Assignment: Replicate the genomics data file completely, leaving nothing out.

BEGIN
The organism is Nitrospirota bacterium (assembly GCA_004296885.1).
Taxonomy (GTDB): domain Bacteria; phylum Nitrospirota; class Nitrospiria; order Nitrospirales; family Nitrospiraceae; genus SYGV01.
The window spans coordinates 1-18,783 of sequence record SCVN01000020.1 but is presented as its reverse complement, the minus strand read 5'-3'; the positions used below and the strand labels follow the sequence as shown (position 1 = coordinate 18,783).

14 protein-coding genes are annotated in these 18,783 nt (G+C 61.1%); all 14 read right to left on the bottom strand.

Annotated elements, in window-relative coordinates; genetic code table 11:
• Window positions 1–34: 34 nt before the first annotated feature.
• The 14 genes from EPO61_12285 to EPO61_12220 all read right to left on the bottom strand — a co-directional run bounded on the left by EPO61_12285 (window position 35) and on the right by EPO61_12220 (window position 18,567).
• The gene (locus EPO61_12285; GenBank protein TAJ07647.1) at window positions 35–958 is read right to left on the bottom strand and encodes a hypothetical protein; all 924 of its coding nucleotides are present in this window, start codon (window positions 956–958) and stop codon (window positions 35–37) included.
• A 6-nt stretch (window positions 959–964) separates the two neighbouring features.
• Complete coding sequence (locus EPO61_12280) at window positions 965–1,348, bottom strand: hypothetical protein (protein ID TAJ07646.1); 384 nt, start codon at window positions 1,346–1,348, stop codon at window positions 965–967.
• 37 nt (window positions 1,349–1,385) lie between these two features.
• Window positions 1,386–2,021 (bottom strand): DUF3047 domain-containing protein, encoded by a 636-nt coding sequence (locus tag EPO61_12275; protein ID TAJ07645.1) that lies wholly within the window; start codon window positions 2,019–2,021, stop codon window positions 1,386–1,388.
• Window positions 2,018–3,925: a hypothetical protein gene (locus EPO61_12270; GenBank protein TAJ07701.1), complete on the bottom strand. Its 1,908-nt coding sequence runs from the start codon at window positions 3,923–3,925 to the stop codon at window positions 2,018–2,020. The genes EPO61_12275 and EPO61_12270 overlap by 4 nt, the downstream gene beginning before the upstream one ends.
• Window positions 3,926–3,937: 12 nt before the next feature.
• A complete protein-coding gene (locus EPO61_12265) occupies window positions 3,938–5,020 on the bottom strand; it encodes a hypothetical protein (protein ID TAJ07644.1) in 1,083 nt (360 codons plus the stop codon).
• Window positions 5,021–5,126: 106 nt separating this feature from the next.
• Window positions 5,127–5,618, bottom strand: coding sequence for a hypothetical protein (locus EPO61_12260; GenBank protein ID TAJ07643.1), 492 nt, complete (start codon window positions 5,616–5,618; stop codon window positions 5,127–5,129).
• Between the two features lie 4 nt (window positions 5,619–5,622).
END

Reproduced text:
The organism is Nitrospirota bacterium (assembly GCA_004296885.1).
Taxonomy (GTDB): domain Bacteria; phylum Nitrospirota; class Nitrospiria; order Nitrospirales; family Nitrospiraceae; genus SYGV01.
The window spans coordinates 1-18,783 of sequence record SCVN01000020.1 but is presented as its reverse complement, the minus strand read 5'-3'; the positions used below and the strand labels follow the sequence as shown (position 1 = coordinate 18,783).

14 protein-coding genes are annotated in these 18,783 nt (G+C 61.1%); all 14 read right to left on the bottom strand.

Annotated elements, in window-relative coordinates; genetic code table 11:
• Window positions 1–34: 34 nt before the first annotated feature.
• The 14 genes from EPO61_12285 to EPO61_12220 all read right to left on the bottom strand — a co-directional run bounded on the left by EPO61_12285 (window position 35) and on the right by EPO61_12220 (window position 18,567).
• The gene (locus EPO61_12285; GenBank protein TAJ07647.1) at window positions 35–958 is read right to left on the bottom strand and encodes a hypothetical protein; all 924 of its coding nucleotides are present in this window, start codon (window positions 956–958) and stop codon (window positions 35–37) included.
• A 6-nt stretch (window positions 959–964) separates the two neighbouring features.
• Complete coding sequence (locus EPO61_12280) at window positions 965–1,348, bottom strand: hypothetical protein (protein ID TAJ07646.1); 384 nt, start codon at window positions 1,346–1,348, stop codon at window positions 965–967.
• 37 nt (window positions 1,349–1,385) lie between these two features.
• Window positions 1,386–2,021 (bottom strand): DUF3047 domain-containing protein, encoded by a 636-nt coding sequence (locus tag EPO61_12275; protein ID TAJ07645.1) that lies wholly within the window; start codon window positions 2,019–2,021, stop codon window positions 1,386–1,388.
• Window positions 2,018–3,925: a hypothetical protein gene (locus EPO61_12270; GenBank protein TAJ07701.1), complete on the bottom strand. Its 1,908-nt coding sequence runs from the start codon at window positions 3,923–3,925 to the stop codon at window positions 2,018–2,020. The genes EPO61_12275 and EPO61_12270 overlap by 4 nt, the downstream gene beginning before the upstream one ends.
• Window positions 3,926–3,937: 12 nt before the next feature.
• A complete protein-coding gene (locus EPO61_12265) occupies window positions 3,938–5,020 on the bottom strand; it encodes a hypothetical protein (protein ID TAJ07644.1) in 1,083 nt (360 codons plus the stop codon).
• Window positions 5,021–5,126: 106 nt separating this feature from the next.
• Window positions 5,127–5,618, bottom strand: coding sequence for a hypothetical protein (locus EPO61_12260; GenBank protein ID TAJ07643.1), 492 nt, complete (start codon window positions 5,616–5,618; stop codon window positions 5,127–5,129).
• Between the two features lie 4 nt (window positions 5,619–5,622).